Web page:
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Hannah, our youngest daughter, was diagnosed on 12th September 2016 with a severe case of leukaemia and admitted to Addenbrooke’s Hospital in Cambridge. Unfortunately within 48 hours of treatment her lungs had become fully saturated as a result of the treatment required for her specific type of leukaemia and she was unable to breathe by herself. Hannah was put on a ventilator and transferred to intensive care, two hours into her 23rd birthday.
Fortunately her lungs began to function on their own several days later, however it was clear that everything was not right and it transpired that Hannah had suffered a stroke whilst on the ventilator and had lost most of the use of her right side and some of her eyesight.
Already faced with the terrible news about her leukaemia this was a desperate blow to us, however over the next few days Hannah started to display some small steps of recovery from her stroke and was transferred to the Teenage and Young Adult Cancer ward.
As Hannah’s blood results were so extreme the constant priority for her medical team was to try and carefully maintain her bleeding/clotting balance, however, within a fortnight, Hannah unfortunately suffered another significant trauma with a major loss of blood to her colon and spleen and she was rushed back into intensive care and yet again placed on a ventilator. The next fortnight was spent living on a knife edge as the wonderful intensive care team and haematologists managed to balance all her issues to enable her to again be removed from her ventilator.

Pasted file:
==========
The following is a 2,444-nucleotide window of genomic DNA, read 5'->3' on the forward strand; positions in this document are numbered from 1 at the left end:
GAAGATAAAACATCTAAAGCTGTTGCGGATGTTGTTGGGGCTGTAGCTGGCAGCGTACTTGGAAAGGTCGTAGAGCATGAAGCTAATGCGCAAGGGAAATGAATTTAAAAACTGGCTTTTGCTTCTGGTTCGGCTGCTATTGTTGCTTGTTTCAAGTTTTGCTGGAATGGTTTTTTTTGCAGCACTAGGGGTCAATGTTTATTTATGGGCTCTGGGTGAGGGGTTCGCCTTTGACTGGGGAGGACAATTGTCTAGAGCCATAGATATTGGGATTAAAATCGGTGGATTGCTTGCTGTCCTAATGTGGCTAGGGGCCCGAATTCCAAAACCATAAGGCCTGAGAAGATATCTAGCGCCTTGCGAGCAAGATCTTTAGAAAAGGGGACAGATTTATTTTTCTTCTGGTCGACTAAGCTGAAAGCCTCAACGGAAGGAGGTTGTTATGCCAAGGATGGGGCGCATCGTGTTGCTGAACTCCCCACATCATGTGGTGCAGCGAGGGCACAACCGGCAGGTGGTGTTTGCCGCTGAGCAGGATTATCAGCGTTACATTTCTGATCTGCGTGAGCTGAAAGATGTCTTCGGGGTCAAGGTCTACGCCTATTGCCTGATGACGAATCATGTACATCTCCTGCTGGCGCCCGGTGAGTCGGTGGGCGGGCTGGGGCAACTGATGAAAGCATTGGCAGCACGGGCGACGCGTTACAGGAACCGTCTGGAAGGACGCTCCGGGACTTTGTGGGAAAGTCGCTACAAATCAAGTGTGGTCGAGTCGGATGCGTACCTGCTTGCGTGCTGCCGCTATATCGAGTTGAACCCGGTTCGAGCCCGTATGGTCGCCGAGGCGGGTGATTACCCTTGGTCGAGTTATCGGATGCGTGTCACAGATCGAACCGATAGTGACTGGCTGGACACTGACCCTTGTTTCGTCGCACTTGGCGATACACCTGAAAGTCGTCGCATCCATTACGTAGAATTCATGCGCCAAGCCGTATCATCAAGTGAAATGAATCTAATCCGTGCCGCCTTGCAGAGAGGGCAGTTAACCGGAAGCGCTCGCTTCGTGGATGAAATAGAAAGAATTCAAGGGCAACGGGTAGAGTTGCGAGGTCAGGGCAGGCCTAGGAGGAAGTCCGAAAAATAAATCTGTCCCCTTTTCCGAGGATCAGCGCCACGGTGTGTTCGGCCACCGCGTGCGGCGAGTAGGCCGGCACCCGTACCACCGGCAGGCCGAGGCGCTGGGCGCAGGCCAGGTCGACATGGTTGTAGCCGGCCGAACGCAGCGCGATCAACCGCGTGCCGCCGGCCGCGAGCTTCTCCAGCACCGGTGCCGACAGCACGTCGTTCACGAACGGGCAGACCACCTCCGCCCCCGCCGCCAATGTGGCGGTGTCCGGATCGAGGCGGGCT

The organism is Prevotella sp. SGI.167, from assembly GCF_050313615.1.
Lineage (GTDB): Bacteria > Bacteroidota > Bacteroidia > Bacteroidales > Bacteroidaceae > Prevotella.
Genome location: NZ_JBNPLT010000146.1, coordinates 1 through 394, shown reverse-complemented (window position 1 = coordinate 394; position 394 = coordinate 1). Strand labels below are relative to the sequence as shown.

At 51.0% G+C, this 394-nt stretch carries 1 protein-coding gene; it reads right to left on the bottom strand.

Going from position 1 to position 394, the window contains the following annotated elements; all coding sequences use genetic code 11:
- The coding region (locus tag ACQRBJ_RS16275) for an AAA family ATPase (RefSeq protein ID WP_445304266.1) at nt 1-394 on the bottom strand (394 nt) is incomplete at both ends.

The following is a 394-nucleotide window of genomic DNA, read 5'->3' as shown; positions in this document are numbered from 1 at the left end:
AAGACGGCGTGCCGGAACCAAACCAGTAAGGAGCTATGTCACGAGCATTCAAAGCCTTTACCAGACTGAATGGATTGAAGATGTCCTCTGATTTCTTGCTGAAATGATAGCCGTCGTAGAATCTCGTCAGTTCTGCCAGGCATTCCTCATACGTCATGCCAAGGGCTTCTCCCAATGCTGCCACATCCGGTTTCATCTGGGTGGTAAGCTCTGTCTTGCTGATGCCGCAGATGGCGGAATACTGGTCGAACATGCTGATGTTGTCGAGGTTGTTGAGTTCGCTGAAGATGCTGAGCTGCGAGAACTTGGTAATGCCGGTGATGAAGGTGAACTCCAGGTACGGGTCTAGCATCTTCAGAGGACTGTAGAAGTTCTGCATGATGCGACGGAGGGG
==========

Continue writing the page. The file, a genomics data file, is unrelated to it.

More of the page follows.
A few weeks later following a recovery route back via intermediate care, Hannah was back in the TYA ward where to everyone’s surprise, despite all her issues she was found to be in remission from her leukaemia.
In December, following a lengthy delay post-induction phase to help her colon to partly recover, Hannah commenced her consolidation treatment phase and her daily regime since then has consisted of receiving further treatment and learning to walk again following her stroke. She was discharged from Addenbrooke’s just before Christmas although she has been readmitted several times since then with a variety of complications and new issues, including hypercalcemia and pancreatitis.
As things stand, Hannah is still receiving treatment but has recently received the terrific news that she is still currently in remission.
Myself and my wife Judy, our wider family and friends are full of admiration for the way she has battled through times when they were expecting the worst. Hannah’s determination and resilience coupled with the dedication and knowledge of her consultants and doctors have got her where she is today, although unsurprisingly given her other medical issues she struggles with her treatment which causes frequent sickness, nausea, extreme tiredness and sometimes chronic bouts of abdominal pain, her colon eventually discovered to have been almost fully ulcerated and her spleen badly damaged.